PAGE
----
An out-of-pocket Wakatipu car crash victim blames the justice system for letting the other driver fly home with reparation unpaid.
And a veteran Queenstown police officer reckons there’s little chance of victim Eliza Anderson seeing the $4000 she’s owed.
Anderson’s $5000 car was T-boned when Singaporean tourist Teck Kai Wong failed to give way in his rented luxury motor home at the Speargrass Flat and Lower Shotover Roads’ intersection on June 6. Both vehicles were written off.
Anderson, hospitalised with suspected neck injuries, concussion and a torn bicep ligament, faces a gruelling two-month recovery plus unemployment.
Wong was convicted of careless driving and ordered to pay $5000 reparation when he appeared in Christchurch District Court last week. He paid $1000 immediately but flew back to Singapore last Thursday still owing $4000.
Queenstown senior constable Chris Blackford says victims involved in crashes with foreign drivers are very unlikely to get money back.
“Once they leave the country the chances – for the most part getting any money out of them – are almost non-existent,” Blackford says.
“There are honourable people out there who come to the party and compensate victims of their actions but it’s the exception, not the rule.”
Anderson: “People should be responsible for their actions and the consequences and he hasn’t. It’s just so crazy he was allowed leave the country – shocking and disgusting.”
Confusion surrounds how Anderson will receive the final $4000.
Both Blackford and Anderson understand Wong was ordered by the court to pay $20-a-week, which would take four years.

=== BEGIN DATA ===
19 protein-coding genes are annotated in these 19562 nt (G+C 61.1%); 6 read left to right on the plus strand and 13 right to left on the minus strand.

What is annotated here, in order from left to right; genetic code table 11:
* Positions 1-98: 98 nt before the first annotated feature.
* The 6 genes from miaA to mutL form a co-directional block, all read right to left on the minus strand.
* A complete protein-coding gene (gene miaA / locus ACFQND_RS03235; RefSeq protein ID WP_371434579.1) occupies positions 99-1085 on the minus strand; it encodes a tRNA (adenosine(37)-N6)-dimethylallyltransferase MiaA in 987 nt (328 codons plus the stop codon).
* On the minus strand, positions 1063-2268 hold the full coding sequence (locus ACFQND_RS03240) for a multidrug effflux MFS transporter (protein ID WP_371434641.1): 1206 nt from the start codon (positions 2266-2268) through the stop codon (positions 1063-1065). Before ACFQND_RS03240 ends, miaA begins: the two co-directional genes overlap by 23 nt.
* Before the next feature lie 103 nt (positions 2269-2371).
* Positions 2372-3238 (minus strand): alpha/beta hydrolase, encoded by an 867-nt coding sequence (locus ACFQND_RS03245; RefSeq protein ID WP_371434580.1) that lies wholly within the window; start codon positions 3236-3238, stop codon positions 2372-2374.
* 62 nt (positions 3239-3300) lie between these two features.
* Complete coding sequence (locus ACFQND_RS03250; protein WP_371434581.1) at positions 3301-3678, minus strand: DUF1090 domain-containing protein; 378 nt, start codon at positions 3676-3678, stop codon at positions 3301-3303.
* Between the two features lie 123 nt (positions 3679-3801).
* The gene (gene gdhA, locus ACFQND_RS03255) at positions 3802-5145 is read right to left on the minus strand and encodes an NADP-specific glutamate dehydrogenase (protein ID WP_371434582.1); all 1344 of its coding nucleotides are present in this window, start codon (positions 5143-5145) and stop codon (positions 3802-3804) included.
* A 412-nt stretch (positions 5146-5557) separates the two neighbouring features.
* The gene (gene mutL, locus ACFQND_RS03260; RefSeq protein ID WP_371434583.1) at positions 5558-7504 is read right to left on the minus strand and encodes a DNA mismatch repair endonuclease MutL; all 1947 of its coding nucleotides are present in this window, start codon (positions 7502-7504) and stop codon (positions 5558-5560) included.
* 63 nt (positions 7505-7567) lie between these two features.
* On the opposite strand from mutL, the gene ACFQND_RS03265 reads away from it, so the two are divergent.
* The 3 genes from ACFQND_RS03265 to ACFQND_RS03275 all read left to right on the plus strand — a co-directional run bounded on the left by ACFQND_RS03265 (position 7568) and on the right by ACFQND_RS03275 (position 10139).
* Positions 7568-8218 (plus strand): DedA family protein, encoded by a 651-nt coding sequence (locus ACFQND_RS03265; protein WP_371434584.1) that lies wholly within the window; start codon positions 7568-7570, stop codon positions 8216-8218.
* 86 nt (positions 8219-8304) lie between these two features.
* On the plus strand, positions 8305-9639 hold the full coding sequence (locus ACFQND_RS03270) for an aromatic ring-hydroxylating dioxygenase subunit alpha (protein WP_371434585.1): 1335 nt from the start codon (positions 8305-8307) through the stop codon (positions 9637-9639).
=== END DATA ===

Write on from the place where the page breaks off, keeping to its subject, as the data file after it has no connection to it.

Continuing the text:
However, Mountain Scene approached the Ministry of Justice and its view is the remaining money has to be paid by July 10.
So far, Wong has made no more payments.
“It’s a nightmare and a wild goose chase trying to get any information,” Anderson says.
“Justice has proved to be too weak in this case, it makes me feel sick – the whole justice system is a joke,” she says.
“If this had happened in Singapore you would be locked up until you pay the $5000 but here a judge lets this go after only paying $1000. It’s so wrong.”
A letter to Anderson from Christchurch District Court says the court is responsible for collecting reparation.
However, acting general manager of collections Jacquelyn Shannon says while the Justice Ministry has Wong’s contact details, if an offender is overseas, enforcement power is limited.
If Wong doesn’t pay, she says, they can issue a warrant for his arrest if he returns.
In the meantime, she says he may voluntarily make payments from Singapore.
Anderson fumes: “So what do we actually have to do? Do we have to track him down in Singapore, and fight this battle ourselves? This is what we have a justice system for, and as a New Zealand citizen I would think I’d be looked after a bit better.”
Anderson moved to Queenstown with her partner Roy Smith a month ago and says they’ve lost far more than $5000.
“We’ve been without a car and two weeks’ pay while Roy has taken time off to care for me and drive me to hospital visits.”
Anderson feels so let down she’s considering leaving NZ.
Iconic Motor Homes – the company Wong’s vehicle was rented from – can’t provide third party insurance for Anderson because of a clause in the insurance policy: “The renter is fully liable for damage to the rental vehicle and third property if driving recklessly, dangerously or with negligence.”
A company spokeswoman says it’s been very traumatic for everyone but wouldn’t comment further.
Anderson only had third party insurance but as an AA member understands she would have qualified for vehicle compensation from AA if the court reparation order hadn’t been made.